The control structure for

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The loop structure for

The control structure for is used to repeat a section of code a specific amount of times. It is a bit more complex than the other loop structures (while and do while). Here is an example of a structure for that repeats, 9 times, the instructions inside the braces {} following it:

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#include <iostream> int main() { for(int c = 0; c < 9; c++) { std::cout << "Hello" << std::endl; } return 0; }

There are 3 sections inside the parentheses of a for structure. In the first part (int c = 0;), we define what is called the counter (That variable is used to keep track of the number of iterations the loop has gone through). In the second part (c < 9;), we put the condition that must be true in order for the loop to continue. In the last part (c++), we put the instruction that will be executed at the end of each loop iteration.

The example above could be translated, using a while structure, into the following:

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#include <iostream> int main() { { int c = 0; while(c < 9) { std::cout << "Hello" << std::endl; c++; } } return 0; }

Later, but very soon, you will understand why, in the example above, there are braces {} around the loop while.

Note that the loop structure for is in general used more often than the structure while. An example, where the decimal digits ([0, 9]) are written to the console:

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#include <iostream> int main() { for(int c(0); c < 10; c++) std::cout << c << std::endl; return 0; }

Note that a variable defined inside the parentheses of a for structure (The counter) can not be used outside of it. The reason is that variables have life spans and they exist only within certain scopes. We will learn about that very soon.

For now, here is an example:

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#include <iostream> int main() { for(int c(0); c < 6; c++) std::cout << c*c << std::endl; // Error: No variable named c exist here. c = 0; return 0; }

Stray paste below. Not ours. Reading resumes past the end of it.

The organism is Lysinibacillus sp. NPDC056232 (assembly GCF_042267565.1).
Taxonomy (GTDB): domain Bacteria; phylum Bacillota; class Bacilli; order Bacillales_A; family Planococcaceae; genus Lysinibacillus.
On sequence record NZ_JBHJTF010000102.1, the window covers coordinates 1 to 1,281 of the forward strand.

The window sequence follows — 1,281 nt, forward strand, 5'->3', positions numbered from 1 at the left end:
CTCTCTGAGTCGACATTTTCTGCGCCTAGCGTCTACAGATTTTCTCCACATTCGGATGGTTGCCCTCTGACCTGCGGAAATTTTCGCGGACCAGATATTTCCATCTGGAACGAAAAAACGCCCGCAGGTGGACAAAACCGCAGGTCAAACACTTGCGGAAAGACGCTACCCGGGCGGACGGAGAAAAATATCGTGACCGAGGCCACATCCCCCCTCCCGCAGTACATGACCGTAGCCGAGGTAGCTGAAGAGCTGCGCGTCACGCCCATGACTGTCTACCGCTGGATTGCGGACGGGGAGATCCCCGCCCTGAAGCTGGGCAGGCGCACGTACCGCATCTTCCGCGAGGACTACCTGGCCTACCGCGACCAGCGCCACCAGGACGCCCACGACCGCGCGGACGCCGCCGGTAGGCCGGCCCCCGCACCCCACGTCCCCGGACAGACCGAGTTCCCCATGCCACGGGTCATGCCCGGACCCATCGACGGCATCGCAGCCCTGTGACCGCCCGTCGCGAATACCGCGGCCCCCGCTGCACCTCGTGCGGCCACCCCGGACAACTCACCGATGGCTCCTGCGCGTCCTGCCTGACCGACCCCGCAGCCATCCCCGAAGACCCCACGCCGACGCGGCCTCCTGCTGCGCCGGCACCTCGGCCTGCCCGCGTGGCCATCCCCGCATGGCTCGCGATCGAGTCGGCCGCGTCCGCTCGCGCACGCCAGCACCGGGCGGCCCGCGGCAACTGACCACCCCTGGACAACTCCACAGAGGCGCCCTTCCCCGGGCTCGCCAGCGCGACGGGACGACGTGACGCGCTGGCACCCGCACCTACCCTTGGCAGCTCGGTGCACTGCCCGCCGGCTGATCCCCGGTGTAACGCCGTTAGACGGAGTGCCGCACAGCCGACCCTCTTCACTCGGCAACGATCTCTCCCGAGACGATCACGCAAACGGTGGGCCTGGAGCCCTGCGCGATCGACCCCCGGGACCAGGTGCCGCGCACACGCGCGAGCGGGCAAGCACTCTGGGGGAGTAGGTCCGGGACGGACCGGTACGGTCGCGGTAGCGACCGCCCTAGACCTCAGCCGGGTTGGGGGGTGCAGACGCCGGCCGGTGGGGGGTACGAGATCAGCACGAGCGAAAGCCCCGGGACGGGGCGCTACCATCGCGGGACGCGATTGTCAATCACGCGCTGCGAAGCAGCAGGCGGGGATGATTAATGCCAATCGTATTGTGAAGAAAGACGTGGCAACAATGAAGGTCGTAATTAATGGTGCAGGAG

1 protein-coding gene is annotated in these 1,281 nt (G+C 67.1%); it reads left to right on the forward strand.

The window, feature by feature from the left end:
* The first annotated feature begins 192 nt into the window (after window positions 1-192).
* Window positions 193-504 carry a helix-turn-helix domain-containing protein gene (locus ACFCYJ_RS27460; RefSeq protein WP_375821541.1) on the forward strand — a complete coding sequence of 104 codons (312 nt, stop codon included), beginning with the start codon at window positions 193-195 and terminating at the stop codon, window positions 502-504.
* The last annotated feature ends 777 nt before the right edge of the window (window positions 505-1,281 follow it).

Also note that it is not an obligation to define a counter inside the parentheses of a for loop structure. We can, instead, write a semicolon with nothing before it:

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#include <iostream> int main() { int var = 2; for(; var < 8; var++) std::cout << var*var << std::endl; // Here, var exists because it is not defined inside the parentheses of the loop structure 'for'. std::cout << std::endl << var * var << std::endl; return 0; }

It is possible, in the third section of the loop for, to write many instructions to be executed at the end of the iterations, but they must be separated by commas. It is also possible, in the first section, to define many variables, but they must be of the same type.

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#include <iostream> int main() { for(int c=0, var=1; c < 4; c++, var *= 2) { std::cout << c << " " << var << std::endl; } return 0; }

The break instruction

The instruction break may be used to get out of any kind of loop structure. When that instruction is reached, the program gets out of the current loop structure and continues its execution after it. It is coded by simply writing the keyword break followed by a semicolon ;.

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#include <iostream> int main() { int n = 0; while(true) { std::cout << n << std::endl; n++; if(n >= 5) break; } /* The integers from 0 to 4 are written to the console. */ return 0; }

An other example:

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#include <iostream> int main() { for(int c = 0; true; c++) { std::cout << c << std::endl; if(c >= 5) break; } /* The integers from 0 to 5 are written to the console. */ return 0; }